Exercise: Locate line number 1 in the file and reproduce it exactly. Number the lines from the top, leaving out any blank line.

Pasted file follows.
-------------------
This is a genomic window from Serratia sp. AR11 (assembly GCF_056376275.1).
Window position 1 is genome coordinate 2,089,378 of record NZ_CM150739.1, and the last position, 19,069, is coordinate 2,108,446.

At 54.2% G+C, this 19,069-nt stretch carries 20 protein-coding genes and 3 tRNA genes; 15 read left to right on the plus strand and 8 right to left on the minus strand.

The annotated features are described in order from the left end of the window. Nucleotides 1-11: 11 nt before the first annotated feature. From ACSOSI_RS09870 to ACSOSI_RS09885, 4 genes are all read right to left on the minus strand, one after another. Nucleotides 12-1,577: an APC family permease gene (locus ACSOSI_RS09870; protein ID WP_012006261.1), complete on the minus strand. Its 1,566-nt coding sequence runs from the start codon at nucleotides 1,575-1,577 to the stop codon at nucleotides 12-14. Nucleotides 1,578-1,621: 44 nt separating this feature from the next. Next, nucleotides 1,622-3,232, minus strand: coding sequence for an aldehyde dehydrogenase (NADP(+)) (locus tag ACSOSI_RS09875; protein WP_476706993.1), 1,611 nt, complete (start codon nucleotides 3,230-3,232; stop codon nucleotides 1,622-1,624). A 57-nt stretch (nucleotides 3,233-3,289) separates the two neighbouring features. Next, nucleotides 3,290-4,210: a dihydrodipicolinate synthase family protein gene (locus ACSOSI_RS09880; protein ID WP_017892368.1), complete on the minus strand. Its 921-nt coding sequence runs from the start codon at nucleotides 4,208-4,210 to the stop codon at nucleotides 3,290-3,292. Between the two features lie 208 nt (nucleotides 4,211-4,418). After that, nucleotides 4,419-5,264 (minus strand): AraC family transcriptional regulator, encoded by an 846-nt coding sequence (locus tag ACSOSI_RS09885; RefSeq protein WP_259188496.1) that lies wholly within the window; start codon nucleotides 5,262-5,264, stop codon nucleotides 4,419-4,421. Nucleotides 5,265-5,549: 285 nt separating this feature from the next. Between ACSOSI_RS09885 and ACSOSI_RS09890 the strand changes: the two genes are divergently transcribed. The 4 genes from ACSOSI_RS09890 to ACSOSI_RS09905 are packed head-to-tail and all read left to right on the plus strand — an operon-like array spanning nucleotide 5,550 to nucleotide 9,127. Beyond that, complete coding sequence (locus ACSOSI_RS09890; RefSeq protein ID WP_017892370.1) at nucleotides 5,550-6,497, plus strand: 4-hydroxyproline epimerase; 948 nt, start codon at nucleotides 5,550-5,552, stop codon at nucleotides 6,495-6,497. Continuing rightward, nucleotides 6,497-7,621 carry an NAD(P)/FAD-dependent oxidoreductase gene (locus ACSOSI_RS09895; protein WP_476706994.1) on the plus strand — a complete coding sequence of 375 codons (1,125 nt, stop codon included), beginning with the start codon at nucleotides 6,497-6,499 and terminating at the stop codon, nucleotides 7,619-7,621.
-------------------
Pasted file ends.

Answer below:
This is a genomic window from Serratia sp. AR11 (assembly GCF_056376275.1).